19. No Reception? With no phone reception try anyway. Your phone may well piggyback onto another network in the area that has reception. A phone will make an emergency call even when locked/without pin code. With terrible reception/terrible weather conditions you can send an emergency sms text message to 112. You need to register your phone number with 112 first. Details here: www.112.ie/Sending_a_text_to_112/144.
With no reception whatsoever you move about, constantly trying to dial, and watching your signal bar icon. Do not get lost or walk off a cliff while doing this! Try different things - climb onto a boulder, climb onto a spot height, go into the middle of a saddle. With no reception still - you are heading downhill to the nearest house/road - like in the days before mobile phones. As you proceed keep checking your phone reception. This is why it is good to have an 'escape route' pre-planned as part of your route planning/route card. You want to be vigilant, as you are most likely rushing and stressed, that you do not become lost/injured/crag-fast.

20. Only One Rescuer? Less Than Three Should Never Be is a good rule of thumb. If one person becomes injured that leaves one person for perform first aid and one person to call for help/go for help. However if you are the only rescuer; you need to first stabilise your patient for the short term (no time consuming first aid yet - just make sure they are breathing, not bleeding heavily, not about to roll off a cliff or be swept away by a stream or avalanche). Then make the emergency call as quickly as possible. Then move into your proper first aid. If you have no phone reception then you need to stabilise your patient, do your full first aid/cooling/etc, then head off for help - noting the position of your patient.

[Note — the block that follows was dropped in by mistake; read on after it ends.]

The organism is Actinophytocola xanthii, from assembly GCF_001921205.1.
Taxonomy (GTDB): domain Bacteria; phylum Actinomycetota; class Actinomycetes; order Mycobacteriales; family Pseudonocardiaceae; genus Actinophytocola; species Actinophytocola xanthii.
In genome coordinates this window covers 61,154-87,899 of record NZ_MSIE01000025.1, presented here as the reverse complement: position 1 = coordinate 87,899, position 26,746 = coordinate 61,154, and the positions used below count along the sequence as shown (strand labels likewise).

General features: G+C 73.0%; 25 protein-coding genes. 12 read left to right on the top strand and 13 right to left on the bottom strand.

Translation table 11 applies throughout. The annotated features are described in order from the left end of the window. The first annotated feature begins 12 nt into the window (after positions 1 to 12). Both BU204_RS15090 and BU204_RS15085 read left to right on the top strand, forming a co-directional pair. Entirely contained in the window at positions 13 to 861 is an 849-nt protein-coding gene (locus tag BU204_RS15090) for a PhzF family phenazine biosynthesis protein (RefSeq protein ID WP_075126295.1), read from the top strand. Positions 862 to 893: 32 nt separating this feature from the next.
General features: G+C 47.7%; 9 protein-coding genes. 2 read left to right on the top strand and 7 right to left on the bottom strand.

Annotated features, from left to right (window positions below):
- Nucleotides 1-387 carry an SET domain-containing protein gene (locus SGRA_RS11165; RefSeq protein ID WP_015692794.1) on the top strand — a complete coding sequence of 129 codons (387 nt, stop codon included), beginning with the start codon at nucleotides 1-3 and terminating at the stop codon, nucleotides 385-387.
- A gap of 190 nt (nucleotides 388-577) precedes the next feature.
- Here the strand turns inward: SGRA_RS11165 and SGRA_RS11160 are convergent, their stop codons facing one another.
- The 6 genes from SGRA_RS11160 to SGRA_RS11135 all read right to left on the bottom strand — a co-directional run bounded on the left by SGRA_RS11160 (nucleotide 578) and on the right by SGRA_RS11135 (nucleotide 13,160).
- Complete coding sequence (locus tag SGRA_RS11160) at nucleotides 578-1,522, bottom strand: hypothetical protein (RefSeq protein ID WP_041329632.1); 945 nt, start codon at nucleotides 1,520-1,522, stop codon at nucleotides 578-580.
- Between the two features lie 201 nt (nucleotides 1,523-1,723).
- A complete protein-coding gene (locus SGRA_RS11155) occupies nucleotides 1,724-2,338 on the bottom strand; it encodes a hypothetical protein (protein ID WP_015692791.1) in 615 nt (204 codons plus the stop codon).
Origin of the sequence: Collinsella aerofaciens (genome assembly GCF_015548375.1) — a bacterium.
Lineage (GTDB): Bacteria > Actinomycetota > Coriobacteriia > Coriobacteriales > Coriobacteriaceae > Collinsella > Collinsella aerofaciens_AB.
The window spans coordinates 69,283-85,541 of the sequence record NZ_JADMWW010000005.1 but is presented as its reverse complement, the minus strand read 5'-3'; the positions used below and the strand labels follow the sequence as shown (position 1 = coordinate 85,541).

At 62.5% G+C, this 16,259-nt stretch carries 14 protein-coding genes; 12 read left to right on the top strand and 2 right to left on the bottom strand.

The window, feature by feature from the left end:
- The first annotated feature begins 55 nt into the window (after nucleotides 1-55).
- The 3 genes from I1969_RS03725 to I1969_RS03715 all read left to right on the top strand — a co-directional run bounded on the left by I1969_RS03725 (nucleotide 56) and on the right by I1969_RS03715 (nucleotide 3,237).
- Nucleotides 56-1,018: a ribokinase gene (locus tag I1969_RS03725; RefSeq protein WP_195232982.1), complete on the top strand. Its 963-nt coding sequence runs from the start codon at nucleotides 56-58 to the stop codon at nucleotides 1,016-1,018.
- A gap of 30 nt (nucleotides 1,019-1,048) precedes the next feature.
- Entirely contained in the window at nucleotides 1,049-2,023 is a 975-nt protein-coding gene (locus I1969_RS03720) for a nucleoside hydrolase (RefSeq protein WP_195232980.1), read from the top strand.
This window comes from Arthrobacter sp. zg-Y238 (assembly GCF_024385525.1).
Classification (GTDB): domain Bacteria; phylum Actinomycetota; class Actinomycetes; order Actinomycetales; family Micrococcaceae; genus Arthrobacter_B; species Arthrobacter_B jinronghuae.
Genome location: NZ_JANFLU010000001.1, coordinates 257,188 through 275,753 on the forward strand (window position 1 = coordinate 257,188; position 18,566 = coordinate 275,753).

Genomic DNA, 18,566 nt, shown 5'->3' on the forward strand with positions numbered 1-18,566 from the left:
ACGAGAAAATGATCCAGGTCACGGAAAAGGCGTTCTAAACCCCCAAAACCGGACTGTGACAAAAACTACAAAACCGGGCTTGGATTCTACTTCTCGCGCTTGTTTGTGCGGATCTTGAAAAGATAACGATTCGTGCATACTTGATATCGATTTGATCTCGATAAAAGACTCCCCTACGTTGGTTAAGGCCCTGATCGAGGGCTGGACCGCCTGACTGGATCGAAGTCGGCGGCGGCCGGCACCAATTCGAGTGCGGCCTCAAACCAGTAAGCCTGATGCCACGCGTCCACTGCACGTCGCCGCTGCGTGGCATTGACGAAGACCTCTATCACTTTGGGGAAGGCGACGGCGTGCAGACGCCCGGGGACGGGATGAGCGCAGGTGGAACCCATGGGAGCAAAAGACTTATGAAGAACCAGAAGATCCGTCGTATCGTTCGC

To sum up, prevention is much better than trying to cure this. Generally hyperthermia creeps in simply because someone is not drinking enough fluids, or not drinking enough specific hydration fluids; combined with a hot day.


Before completing your Mountain Skills Assessment you must have completed a first aid course. Remote Emergency Care is a great scheme. A two-day REC2 course is fine; or a three-day REC3 course is even better. I highly recommend Marie Lyons of Remote West First Aid.